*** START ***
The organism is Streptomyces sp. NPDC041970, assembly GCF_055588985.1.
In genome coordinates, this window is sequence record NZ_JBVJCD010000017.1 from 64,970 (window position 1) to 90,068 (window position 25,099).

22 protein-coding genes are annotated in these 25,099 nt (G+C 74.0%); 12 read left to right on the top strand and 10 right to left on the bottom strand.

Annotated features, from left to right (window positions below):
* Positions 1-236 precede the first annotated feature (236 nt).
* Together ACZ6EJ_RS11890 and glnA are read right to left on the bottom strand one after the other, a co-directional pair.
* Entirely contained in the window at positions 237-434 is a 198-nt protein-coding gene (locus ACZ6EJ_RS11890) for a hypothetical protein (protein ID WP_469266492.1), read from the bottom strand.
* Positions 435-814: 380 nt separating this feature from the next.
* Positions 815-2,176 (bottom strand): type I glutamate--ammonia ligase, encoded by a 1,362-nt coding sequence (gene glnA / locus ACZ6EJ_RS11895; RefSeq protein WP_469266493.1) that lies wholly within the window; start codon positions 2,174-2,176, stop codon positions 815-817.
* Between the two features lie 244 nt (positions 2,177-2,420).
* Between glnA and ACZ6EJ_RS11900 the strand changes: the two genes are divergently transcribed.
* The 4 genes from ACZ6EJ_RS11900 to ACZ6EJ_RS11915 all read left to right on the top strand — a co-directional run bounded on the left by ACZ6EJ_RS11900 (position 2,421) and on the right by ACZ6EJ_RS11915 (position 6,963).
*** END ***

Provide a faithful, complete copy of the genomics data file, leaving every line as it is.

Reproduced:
The organism is Streptomyces sp. NPDC041970, assembly GCF_055588985.1.
In genome coordinates, this window is sequence record NZ_JBVJCD010000017.1 from 64,970 (window position 1) to 90,068 (window position 25,099).

22 protein-coding genes are annotated in these 25,099 nt (G+C 74.0%); 12 read left to right on the top strand and 10 right to left on the bottom strand.

Annotated features, from left to right (window positions below):
* Positions 1-236 precede the first annotated feature (236 nt).
* Together ACZ6EJ_RS11890 and glnA are read right to left on the bottom strand one after the other, a co-directional pair.
* Entirely contained in the window at positions 237-434 is a 198-nt protein-coding gene (locus ACZ6EJ_RS11890) for a hypothetical protein (protein ID WP_469266492.1), read from the bottom strand.
* Positions 435-814: 380 nt separating this feature from the next.
* Positions 815-2,176 (bottom strand): type I glutamate--ammonia ligase, encoded by a 1,362-nt coding sequence (gene glnA / locus ACZ6EJ_RS11895; RefSeq protein WP_469266493.1) that lies wholly within the window; start codon positions 2,174-2,176, stop codon positions 815-817.
* Between the two features lie 244 nt (positions 2,177-2,420).
* Between glnA and ACZ6EJ_RS11900 the strand changes: the two genes are divergently transcribed.
* The 4 genes from ACZ6EJ_RS11900 to ACZ6EJ_RS11915 all read left to right on the top strand — a co-directional run bounded on the left by ACZ6EJ_RS11900 (position 2,421) and on the right by ACZ6EJ_RS11915 (position 6,963).